Five million-year-old fossils to go on display at museum
BURDUR - Anatolia News Agency
Among the fossils are remains of elephants, rhinoceroses, horses and some bird types, as well as many marine shells. They are being examined at Mehmet Akif Ersoy University. AA photoFossils of regional mammals that have been unearthed during excavations in the southern province of Burdur’s Elmacık village between 2006 and 2009, dating back some 5 million years, are being examined at Mehmet Akif Ersoy University (MAKU).
Professor Arzu Demirel of the MAKU Anthropology Department said Burdur was known to be a habitat area throughout history due to its favorable seasonal conditions, and the remains of animal fossils were found particularly in the lake basin.
The Burdur Lake Basin dates from the geological period known as the Pliocene Epoch, which extended from about 5.3 million to 2.5 million years ago, and it is often referred to as the Pliocene Lake Basin, she said. “The region is located at a significant geographical crossroads in Anatolia, and there is a very likely possibility that it was on animal migration routes in the past,” she said, adding that the data found during the Elmacık Village Fossil Rescue excavations carried out by the Burdur Museum gave important clues about vertebrates.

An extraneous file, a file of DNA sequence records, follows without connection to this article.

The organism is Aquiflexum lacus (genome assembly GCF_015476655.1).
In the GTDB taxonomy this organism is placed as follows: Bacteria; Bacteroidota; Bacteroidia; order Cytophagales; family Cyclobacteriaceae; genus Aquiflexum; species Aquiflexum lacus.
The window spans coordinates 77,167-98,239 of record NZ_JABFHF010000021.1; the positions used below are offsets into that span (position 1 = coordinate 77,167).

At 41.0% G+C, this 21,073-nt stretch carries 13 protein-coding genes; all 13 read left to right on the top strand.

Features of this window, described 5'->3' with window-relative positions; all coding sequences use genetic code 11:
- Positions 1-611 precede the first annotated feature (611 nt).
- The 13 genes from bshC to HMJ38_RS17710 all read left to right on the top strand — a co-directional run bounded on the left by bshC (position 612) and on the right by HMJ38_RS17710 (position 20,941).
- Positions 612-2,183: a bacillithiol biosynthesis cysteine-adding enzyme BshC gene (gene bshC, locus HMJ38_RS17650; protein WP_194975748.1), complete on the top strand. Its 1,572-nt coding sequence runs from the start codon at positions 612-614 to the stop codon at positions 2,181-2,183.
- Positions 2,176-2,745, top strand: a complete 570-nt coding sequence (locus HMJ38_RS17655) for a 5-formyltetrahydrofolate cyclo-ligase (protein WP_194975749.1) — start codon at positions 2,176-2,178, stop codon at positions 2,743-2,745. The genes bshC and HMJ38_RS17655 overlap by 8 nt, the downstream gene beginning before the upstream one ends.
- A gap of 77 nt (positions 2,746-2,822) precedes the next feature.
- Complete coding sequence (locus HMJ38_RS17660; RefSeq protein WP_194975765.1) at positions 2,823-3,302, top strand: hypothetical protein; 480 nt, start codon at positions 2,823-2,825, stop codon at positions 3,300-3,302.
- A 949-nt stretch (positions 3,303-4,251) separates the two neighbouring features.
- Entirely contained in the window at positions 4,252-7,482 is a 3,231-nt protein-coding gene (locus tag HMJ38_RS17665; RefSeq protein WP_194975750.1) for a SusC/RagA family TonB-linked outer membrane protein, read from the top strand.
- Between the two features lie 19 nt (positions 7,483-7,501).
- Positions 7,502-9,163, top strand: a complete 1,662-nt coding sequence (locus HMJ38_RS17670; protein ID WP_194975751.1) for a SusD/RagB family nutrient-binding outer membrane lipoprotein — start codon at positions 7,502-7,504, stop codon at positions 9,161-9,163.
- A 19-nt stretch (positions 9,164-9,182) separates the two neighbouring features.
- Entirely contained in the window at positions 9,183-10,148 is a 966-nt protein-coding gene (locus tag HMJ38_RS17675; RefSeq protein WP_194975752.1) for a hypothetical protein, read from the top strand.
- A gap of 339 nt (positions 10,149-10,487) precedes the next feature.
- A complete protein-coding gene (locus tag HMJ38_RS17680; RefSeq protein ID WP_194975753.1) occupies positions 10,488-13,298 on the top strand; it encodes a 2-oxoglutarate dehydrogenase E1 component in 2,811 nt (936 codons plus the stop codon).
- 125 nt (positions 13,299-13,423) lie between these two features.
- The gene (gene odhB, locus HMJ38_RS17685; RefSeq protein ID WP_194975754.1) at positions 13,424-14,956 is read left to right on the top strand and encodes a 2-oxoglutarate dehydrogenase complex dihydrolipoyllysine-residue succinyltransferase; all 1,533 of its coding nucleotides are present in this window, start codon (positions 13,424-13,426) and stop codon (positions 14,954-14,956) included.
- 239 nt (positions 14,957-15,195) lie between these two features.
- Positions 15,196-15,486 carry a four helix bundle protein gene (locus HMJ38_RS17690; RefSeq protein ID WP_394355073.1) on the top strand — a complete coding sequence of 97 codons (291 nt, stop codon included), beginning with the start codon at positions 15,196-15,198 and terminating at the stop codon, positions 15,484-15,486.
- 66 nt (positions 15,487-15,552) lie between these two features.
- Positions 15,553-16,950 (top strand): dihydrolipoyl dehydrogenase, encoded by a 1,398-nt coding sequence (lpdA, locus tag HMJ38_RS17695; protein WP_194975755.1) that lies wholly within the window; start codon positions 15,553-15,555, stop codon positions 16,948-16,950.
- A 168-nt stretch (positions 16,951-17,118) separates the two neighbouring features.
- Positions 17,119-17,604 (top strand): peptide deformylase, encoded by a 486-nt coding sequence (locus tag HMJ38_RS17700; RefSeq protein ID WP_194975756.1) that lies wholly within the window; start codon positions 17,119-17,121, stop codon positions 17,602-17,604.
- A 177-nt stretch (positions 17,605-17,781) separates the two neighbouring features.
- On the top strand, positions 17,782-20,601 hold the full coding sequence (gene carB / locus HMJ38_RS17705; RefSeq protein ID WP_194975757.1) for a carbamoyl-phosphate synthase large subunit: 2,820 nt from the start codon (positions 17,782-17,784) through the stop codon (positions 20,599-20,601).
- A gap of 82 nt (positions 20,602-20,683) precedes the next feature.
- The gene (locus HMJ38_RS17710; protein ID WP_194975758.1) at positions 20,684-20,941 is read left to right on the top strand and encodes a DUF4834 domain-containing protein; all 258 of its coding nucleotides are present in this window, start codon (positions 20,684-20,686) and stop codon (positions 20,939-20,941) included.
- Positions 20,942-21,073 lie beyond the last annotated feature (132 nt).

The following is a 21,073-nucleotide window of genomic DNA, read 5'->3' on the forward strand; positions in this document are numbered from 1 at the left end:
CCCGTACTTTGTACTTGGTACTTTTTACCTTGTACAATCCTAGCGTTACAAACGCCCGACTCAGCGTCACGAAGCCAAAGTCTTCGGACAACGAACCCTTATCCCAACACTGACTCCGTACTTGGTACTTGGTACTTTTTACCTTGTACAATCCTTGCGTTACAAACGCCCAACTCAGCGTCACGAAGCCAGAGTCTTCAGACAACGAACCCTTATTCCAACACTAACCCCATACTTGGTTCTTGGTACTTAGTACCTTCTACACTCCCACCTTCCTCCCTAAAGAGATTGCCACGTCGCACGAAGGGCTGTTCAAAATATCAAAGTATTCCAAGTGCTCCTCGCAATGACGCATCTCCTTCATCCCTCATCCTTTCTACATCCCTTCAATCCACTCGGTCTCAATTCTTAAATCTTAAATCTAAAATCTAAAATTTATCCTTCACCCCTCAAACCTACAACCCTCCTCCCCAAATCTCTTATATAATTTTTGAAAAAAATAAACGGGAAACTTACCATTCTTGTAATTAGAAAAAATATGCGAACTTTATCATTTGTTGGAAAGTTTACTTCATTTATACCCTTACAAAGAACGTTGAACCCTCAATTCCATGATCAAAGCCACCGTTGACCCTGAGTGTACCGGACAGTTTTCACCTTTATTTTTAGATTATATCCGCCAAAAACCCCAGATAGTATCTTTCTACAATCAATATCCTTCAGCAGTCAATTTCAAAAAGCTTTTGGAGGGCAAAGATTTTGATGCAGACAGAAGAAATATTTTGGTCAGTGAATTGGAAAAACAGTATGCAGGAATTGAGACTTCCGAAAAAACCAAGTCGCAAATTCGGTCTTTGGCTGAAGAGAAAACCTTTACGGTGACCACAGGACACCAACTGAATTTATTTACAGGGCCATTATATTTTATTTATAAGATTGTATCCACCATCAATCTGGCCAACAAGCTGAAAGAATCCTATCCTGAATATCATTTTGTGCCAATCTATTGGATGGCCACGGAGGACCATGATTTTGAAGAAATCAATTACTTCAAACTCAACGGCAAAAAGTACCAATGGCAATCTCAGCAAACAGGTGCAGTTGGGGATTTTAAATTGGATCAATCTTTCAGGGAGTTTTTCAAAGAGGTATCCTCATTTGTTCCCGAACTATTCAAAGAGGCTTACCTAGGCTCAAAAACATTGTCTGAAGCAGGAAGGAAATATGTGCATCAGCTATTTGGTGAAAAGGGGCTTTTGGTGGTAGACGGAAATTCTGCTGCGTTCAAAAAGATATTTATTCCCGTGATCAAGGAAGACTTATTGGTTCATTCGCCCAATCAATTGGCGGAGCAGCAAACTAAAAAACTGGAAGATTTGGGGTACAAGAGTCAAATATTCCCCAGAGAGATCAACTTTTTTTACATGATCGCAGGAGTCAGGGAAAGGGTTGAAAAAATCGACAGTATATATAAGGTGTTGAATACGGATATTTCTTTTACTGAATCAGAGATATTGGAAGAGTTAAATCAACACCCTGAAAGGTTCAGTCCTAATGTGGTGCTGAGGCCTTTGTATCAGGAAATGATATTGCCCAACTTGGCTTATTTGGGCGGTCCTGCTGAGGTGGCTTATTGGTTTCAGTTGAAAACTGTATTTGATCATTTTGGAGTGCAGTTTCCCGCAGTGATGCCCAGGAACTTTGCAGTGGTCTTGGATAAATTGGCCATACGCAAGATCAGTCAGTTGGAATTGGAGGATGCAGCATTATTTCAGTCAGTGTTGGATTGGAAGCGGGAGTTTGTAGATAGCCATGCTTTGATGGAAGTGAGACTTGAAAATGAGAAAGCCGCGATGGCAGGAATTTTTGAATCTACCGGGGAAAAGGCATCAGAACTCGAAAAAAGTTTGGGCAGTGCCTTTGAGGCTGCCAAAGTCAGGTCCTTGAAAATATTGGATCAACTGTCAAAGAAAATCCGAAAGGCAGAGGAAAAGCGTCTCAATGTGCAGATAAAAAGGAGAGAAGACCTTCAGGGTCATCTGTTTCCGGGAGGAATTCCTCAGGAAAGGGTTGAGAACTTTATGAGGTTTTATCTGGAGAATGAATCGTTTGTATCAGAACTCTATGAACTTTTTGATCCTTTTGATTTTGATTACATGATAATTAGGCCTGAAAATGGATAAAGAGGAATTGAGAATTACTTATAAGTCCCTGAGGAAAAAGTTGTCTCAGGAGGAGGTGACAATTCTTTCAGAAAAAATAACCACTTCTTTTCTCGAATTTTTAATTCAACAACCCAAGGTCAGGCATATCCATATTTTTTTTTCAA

Demirel said many mammal fossils were found in excavations between 2006 and 2009. “Among the fossils are remains of elephants, rhinoceroses, horses and some bird types as well as lots of marine shells. Most of the fossils are of elephants. There are the remains of the tusks of these creatures as well as their skeletons.”
They have also carried out surface surveys in the basin since 2010 to find the fossil beds of other mammals, Demirel said.
She said the Burdur region included the Pliocene Lake Basin. “This is an area migrating mammals passed through. It means that Burdur was home to these mammals. Fossils give us this idea, too. We have 5 million-year-old mammal fauna.”
The fossils will be displayed at the Natural History Museum currently under construction, she said. “Work is being carried out by the Culture and Tourism Ministry to transform the Burdur Greek Kavaklı Church into the Natural History Museum. A scientific project is being prepared to make the region favorable for these fossils.” Burdur is the meeting point of all routes in the western Mediterranean, the MAKU rector, Professor Mustafa Saatcı, said. “We are very excited about these fossils. They are very important and valuable. Maybe they will mark an era.”